The incidence of endometrial cancer is rising, particularly in developed countries. Although the majority of affected women are postmenopausal, between 5% and 30% of endometrial cancer were diagnosed in premenopausal women.[17] One of the risk factors identified among the premenopausal age group is obesity.[4],[18] Moreover, this factor was observed even in our small cohort of premenopausal cases who were randomly recruited for the study. In contrast, there was no significant BMI difference between the controls and cases in the postmenopausal group.

Ultrasound plays an important role in the initial assessment of women presenting with abnormal uterine bleeding. Endometrial thickness measured on ultrasonography has been studied and used as a criterion to decide on whether to perform invasive testing in women presenting with postmenopausal bleeding.[19],[20],[21],[22] On the other hand, there is no well-established criteria for endometrial thickness or any ultrasound features in premenopausal women whose risk and management depend on clinical features such as age, BMI, family history, and presentation of abnormal bleeding.[23]

Elastography has developed into a useful adjunct to ultrasound for evaluating tissue stiffness. It is well established in evaluating chronic liver disease and breast nodules. Studies in gynaecological ultrasound have shown potential utility in evaluating cervical cancers,[24] and distinguishing uterine leiomyomas from adenomyomas.[25]

This study shows that sonoelastography may be a useful adjunct to detect endometrial malignancy. An early study by Preis et al.[26] alluded to differences in elastographic properties of different endometrial pathologies. Subsequent studies using strain ratios found increased endometrial stiffness associated with endometrial malignancy when compared to benign endometrial pathology and hyperplasia.[27],[28],[29] Strain elastography is a semi-quantitative technique of measuring tissue stiffness. Strain resulting from the external compression is inversely related to tissue stiffness, with stiffer tissues showing less strain. In the present study, we also performed separate analyses on pre- and postmenopausal women.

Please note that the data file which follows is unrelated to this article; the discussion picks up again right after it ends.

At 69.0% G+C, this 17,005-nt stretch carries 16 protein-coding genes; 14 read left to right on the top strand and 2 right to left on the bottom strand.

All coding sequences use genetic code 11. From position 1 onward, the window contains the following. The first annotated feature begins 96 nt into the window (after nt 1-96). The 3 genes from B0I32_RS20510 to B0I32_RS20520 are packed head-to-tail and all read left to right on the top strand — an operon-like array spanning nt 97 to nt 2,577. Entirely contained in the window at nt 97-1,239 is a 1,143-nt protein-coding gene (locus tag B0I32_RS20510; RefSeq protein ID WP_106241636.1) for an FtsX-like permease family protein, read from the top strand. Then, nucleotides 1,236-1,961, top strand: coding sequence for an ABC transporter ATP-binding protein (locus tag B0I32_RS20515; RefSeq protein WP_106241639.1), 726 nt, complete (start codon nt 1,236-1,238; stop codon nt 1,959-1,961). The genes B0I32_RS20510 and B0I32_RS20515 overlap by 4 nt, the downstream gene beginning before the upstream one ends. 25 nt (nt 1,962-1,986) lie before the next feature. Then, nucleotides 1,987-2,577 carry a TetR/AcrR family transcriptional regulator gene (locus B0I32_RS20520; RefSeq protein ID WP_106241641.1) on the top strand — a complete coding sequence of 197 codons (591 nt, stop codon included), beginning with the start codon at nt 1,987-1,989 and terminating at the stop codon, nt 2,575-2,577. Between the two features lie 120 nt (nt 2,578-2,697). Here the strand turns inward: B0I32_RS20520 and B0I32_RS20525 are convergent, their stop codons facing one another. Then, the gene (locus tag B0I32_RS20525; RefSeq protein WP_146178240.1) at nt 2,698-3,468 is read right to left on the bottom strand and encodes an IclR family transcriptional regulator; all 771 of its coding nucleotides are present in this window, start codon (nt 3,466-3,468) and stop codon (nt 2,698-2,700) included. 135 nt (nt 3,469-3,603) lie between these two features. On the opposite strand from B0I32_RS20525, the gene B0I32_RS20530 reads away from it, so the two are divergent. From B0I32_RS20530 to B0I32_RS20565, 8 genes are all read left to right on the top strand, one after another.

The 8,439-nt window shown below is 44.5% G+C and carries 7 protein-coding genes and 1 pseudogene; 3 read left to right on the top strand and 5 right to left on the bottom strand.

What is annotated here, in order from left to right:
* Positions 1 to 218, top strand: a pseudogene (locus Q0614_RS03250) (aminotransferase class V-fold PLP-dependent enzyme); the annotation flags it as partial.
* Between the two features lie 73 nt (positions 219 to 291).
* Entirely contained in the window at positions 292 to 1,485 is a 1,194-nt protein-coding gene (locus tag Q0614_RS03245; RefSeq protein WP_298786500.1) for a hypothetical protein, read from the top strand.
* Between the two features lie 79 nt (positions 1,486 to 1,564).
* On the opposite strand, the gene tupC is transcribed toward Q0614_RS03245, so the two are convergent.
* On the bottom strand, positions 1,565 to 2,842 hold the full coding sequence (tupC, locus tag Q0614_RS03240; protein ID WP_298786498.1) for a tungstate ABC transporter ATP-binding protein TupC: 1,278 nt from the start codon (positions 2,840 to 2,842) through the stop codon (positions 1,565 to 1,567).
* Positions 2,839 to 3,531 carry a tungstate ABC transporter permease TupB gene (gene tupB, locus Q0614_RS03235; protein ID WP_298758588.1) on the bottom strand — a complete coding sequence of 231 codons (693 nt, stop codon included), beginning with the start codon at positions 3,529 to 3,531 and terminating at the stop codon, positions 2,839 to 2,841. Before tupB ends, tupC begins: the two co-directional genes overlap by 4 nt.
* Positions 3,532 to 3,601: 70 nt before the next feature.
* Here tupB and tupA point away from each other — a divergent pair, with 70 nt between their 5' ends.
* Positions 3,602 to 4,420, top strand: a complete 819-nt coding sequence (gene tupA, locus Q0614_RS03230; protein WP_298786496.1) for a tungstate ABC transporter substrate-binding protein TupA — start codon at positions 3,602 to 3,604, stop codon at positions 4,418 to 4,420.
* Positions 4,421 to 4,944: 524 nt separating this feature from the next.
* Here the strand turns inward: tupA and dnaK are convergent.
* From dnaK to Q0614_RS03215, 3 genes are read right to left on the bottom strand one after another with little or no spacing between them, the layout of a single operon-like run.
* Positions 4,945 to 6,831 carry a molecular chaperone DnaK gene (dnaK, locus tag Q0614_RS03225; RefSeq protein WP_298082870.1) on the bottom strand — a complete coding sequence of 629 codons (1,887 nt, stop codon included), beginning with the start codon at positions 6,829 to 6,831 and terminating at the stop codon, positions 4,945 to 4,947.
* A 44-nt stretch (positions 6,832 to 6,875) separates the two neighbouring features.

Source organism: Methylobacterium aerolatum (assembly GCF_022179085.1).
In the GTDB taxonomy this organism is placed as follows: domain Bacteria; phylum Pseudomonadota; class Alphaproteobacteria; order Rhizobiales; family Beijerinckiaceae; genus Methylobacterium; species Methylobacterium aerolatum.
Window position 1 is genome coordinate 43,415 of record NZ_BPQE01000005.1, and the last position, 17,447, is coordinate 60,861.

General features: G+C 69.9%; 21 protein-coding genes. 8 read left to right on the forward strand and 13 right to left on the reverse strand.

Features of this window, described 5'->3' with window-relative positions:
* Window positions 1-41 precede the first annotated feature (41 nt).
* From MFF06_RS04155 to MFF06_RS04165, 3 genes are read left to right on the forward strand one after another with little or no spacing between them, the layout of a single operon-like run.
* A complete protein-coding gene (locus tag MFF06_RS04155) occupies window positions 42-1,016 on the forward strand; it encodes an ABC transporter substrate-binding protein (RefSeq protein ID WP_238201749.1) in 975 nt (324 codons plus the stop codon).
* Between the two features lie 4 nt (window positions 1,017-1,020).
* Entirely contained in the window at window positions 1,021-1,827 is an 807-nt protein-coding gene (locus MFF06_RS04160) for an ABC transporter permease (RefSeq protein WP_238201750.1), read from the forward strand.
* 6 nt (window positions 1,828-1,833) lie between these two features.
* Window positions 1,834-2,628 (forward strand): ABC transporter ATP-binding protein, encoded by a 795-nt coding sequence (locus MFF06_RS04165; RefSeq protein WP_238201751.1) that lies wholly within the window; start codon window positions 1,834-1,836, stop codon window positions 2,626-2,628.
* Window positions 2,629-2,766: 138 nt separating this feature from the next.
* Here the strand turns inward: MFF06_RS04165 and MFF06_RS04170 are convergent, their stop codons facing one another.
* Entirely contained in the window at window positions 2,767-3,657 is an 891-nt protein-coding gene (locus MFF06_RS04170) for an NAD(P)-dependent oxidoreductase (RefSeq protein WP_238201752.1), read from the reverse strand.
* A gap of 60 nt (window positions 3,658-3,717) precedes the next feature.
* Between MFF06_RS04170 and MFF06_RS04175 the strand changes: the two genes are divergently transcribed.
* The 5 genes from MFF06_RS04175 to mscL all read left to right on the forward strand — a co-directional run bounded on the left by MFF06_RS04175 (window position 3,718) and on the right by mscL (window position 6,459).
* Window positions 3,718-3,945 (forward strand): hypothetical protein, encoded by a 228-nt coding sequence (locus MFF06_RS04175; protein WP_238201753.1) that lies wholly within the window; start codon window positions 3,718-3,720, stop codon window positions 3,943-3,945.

An increase in strain ratio which compared the strain ratio of adjacent tissue (in this case, the myometrium) and the affected endometrium showed increased endometrial stiffness in cases. However, there are differences in the values of strain ratio in this study as well as among previous studies.[27],[28],[29] The ultrasound equipment used in the previous studies as well as our study was all different. There were also differences in technique, for example, both Latif et al.[27] and Metin et al.[28] performed manual compression during sonoelastography. Metin et al.'s technique of mild repetitive compression and decompression appears similar to our technique. In Che et al.'s study,[29] the authors did not describe the use of compression and elastographic images were generated by breathing movements and arterial pulsation. The differences in technique, use of manual compression, and equipment likely contributed to the differences in the values of strain ratio.